Meanwhile as well as having almost none of those disadvantages, Titan has many cool advantages too - easy flight including human flight to get about, abundant hydrocarbons for plastics, etc. I go into those later.


However, the "easier than Mars or the Moon" in the title of this article doesn't mean "Easy". Just easy as compared to these harsh places.

Titan is so large I think it deserves to be called a "Planet Moon" as some planetary scientists have suggested, for moons large enough to be rounded under gravity. However, it is no substitute Earth.

This is in a future where Earth is a planet we protect, as the most habitable place in our solar system, and likely to remain so for the foreseeable future. I'm thinking of Titan as a possible place to explore, and maybe settle, but not a second Earth.

It's bound to be a harsh and difficult place for humans to live. Anywhere on Earth, even the harshest coldest cities in Russia or Candia, is like a paradise compared to Titan. But then, I'd argue that - once you get there, if you can find a way and an economic reason to be there - Titan in turn is like a paradise compared to Mars or the Moon. For early stages at least. Earth is always going to be a far easier place to live than any of these places.

That is, unless perhaps we get to a future with vast city dome space colonies, caves and other large enclosed areas, and can also achieve this with almost zero maintenance of the outer skin of the colony and have reliable low maintenance closed systems to maintain the colony internal biospheres as well. That may be possible at some point but I think it's likely to be a fair way into our future.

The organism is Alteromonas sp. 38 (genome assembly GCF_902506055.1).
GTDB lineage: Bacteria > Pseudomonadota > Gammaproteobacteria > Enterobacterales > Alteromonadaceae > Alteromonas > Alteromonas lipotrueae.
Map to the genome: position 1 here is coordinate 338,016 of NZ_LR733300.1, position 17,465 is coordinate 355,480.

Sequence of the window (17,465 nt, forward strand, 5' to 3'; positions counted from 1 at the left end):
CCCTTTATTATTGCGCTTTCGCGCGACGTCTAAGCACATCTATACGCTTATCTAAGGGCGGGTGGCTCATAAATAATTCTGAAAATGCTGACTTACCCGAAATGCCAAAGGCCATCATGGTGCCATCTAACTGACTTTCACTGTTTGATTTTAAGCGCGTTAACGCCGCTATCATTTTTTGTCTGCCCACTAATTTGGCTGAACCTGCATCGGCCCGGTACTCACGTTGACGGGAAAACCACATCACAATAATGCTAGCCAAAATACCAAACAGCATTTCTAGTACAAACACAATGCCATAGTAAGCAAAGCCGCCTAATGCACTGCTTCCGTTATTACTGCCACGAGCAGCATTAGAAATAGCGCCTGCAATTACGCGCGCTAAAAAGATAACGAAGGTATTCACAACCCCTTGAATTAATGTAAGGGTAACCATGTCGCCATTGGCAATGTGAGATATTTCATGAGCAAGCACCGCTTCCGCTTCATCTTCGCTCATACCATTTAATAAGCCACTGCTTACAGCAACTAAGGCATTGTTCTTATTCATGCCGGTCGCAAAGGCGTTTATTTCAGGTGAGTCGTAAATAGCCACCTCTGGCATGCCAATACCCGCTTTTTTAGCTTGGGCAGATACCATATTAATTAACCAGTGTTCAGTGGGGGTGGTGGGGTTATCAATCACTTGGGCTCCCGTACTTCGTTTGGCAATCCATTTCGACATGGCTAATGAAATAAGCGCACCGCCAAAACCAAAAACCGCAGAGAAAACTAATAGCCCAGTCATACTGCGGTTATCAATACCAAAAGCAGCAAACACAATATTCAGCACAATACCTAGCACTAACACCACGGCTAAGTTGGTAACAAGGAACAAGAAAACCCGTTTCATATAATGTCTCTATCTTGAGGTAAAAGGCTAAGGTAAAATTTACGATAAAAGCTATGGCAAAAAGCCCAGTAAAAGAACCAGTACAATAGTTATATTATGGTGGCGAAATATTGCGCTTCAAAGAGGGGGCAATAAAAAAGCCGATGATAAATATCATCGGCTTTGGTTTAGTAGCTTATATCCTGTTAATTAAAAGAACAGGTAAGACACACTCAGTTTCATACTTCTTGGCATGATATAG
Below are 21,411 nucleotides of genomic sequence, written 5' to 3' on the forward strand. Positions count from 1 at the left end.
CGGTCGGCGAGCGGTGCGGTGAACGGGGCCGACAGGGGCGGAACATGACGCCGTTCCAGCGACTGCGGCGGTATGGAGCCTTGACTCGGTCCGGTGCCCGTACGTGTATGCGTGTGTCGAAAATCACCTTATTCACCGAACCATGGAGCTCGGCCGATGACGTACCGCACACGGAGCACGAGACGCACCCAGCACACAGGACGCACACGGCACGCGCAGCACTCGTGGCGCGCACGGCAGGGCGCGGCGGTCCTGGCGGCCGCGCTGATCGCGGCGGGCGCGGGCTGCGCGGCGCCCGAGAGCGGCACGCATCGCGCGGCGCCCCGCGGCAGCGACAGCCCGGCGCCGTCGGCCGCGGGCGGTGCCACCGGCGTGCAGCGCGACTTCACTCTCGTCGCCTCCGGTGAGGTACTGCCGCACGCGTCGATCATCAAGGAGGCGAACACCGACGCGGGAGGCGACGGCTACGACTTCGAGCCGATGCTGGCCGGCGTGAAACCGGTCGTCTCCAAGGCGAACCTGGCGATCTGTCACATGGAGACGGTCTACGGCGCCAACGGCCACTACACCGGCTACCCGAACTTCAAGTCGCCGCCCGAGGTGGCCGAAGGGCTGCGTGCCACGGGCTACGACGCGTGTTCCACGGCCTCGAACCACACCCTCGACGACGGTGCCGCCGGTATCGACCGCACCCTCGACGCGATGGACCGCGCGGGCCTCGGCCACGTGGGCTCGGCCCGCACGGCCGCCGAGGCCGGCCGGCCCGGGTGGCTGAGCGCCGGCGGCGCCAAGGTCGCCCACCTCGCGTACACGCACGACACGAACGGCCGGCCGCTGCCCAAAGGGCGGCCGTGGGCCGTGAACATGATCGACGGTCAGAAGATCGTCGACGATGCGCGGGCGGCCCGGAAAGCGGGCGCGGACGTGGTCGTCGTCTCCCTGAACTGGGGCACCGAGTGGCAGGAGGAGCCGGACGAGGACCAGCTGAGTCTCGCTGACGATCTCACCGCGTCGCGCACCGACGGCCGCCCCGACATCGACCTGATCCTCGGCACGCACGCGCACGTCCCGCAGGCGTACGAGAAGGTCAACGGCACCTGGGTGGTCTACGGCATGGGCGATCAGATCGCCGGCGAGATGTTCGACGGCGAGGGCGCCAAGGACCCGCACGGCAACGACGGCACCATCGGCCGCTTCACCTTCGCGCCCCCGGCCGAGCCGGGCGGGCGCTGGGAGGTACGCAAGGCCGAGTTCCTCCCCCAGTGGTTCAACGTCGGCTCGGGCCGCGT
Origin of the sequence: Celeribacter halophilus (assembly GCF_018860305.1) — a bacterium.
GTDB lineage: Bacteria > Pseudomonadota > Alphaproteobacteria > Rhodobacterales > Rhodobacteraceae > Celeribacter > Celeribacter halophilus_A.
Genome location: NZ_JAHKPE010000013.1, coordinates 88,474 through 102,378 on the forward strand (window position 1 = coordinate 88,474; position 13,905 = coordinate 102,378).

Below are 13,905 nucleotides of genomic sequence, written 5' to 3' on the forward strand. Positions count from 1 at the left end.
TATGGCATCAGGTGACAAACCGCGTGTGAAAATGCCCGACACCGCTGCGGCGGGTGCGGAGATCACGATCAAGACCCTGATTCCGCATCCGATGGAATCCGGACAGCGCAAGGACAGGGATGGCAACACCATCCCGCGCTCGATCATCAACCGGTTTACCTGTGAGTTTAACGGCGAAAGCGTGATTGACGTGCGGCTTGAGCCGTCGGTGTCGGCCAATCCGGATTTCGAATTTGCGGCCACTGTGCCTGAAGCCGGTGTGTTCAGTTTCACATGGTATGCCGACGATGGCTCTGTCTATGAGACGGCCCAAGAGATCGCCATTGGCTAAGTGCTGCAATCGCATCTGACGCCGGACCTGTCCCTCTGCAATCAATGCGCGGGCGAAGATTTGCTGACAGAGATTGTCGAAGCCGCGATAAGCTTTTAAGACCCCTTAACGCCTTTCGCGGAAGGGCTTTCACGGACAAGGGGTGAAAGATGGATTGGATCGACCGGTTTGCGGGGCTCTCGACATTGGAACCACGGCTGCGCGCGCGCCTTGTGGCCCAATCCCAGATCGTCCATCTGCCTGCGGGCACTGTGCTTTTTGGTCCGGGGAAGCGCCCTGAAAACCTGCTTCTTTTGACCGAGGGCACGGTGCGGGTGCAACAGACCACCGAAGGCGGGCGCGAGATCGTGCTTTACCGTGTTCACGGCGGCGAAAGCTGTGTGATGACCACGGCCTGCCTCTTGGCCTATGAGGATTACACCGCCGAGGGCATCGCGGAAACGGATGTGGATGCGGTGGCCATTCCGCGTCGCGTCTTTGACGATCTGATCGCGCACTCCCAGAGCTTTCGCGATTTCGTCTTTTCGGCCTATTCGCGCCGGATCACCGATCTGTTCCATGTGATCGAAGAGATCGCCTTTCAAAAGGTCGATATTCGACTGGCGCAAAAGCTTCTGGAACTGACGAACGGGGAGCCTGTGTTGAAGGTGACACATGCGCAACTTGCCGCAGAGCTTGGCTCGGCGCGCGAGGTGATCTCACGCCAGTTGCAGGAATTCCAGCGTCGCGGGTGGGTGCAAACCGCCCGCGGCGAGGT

One of the big issues with Mars is that it is one of the few places in our solar system where present day life may exist, perhaps independently evolved from Earth life. It may also have habitats where Earth microbes could survive, and we simply don’t know if Earth and Mars microbes would play nicely together. It could be, for instance, that Mars has early life that has not evolved as far as it has on Earth. It could be so early that it predates all the complexity of DNA.

We don’t have any early life on Earth for us to study. There is a huge gap in our knowledge after the first chemicals life must have evolved from, which are abundant in our solar system and the laboratory experiments creating life precursors in a flask such as the Urey Miller experiment. This helped support the idea of a "primordial soup" with all the chemical ingredients needed to kickstart life. Since then we have found many more chemicals that can be produced in this way. However, we are nowhere near the point where we could create even the simplest of living cells from non living chemicals in experiments like this,or indeed, at all. It is all theoretical ideas with no hard data yet.